(8)

which is valid in the limit , . This limit also defines what we call small quench, and it is also the first one we take in our semi-classical approach. The explicit computation of (8) will be carried out in appendix A. In the limit of small quenches we obtain the following expressions for the (non-equal time) two-point function of the order-parameter of the O(3) non-linear sigma model (7) in the limit :

(9)

where corresponds to the coherent propagation of a quasipaticle, while is the relaxation function, which describes the scattering with the excited quasiparticles. By definition and (without any loss of generality we assume both to be positive). Whilst is valid for all , the classical relaxation which yields the factor makes sense only within the light-cone (). Strickly speaking the validity of formula (9) requires , where multi-particle contributions are subdominant and can be neglected.4 In practice we shall see for the subcase of the Ising model that formula (9) works for almost everywhere, except for very small. We expect this to be the case for the O(3) non-linear sigma-model as well. The pre-factor in (9) reads:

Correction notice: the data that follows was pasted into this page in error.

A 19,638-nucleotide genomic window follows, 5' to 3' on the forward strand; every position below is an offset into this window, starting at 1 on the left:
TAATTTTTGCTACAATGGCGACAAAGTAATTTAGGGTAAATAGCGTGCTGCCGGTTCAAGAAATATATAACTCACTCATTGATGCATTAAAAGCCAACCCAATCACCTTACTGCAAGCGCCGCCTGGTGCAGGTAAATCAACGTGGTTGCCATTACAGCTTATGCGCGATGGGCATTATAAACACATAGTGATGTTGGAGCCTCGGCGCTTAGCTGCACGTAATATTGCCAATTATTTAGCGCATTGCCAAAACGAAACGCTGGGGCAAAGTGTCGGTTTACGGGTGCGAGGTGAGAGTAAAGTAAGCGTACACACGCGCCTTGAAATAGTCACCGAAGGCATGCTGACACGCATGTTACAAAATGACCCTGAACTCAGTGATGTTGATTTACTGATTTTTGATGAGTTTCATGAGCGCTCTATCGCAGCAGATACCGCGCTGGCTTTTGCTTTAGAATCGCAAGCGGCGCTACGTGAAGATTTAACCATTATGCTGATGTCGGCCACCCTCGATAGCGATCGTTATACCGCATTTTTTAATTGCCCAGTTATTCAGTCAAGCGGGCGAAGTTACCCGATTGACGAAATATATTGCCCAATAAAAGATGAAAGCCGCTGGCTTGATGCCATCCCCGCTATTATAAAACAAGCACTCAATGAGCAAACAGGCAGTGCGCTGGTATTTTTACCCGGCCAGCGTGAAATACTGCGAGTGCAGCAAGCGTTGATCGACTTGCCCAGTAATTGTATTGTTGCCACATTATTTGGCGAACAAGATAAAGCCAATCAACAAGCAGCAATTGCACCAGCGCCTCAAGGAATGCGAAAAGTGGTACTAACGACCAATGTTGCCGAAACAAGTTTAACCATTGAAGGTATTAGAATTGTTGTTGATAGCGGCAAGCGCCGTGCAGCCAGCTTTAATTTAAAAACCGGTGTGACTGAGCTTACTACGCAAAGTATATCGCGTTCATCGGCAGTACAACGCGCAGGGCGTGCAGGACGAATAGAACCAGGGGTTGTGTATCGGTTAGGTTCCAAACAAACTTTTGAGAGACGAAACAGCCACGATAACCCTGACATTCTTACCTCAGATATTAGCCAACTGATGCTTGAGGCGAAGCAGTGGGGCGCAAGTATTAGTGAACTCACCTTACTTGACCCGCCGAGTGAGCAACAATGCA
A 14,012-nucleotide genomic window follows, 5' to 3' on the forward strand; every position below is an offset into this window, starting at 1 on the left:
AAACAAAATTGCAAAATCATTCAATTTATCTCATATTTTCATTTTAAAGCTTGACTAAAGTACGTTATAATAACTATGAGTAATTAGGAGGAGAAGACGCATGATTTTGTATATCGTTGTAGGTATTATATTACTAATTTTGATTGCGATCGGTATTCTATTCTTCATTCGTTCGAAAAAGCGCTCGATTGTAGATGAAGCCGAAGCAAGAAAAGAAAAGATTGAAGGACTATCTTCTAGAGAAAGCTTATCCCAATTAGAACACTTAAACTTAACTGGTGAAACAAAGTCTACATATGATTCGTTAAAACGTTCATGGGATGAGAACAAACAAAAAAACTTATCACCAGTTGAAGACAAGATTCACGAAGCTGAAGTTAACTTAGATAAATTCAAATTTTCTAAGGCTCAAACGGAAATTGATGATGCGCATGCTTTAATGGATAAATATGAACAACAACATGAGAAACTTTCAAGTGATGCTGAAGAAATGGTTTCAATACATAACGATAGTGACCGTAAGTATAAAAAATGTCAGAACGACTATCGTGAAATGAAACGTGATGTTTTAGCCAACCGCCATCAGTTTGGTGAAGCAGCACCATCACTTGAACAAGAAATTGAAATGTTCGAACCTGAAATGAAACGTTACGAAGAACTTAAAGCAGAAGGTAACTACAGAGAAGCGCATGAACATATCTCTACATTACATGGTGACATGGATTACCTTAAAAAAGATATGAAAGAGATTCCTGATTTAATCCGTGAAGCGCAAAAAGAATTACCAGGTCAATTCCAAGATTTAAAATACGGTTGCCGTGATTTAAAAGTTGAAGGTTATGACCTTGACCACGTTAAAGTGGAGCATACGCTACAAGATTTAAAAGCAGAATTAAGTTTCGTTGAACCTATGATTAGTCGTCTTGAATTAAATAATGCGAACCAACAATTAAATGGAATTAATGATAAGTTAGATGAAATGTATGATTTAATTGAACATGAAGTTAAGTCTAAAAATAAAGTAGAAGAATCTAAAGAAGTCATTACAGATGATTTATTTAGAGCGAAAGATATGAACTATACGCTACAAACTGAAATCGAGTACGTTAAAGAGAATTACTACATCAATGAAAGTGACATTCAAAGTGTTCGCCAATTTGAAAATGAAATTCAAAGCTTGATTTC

(10)

where is a form factor and . For the general lattice model of equation (1) is not known. For our continuum theory, neglecting the multi-particle terms in the spectral density [56], we have:

(11)

where is a non-universal quasiparticle residue. This gives , with the modified Bessel function. The relaxation function is instead given by:

(12)

is defined by , , is the velocity of the particle with momentum and , where

(13)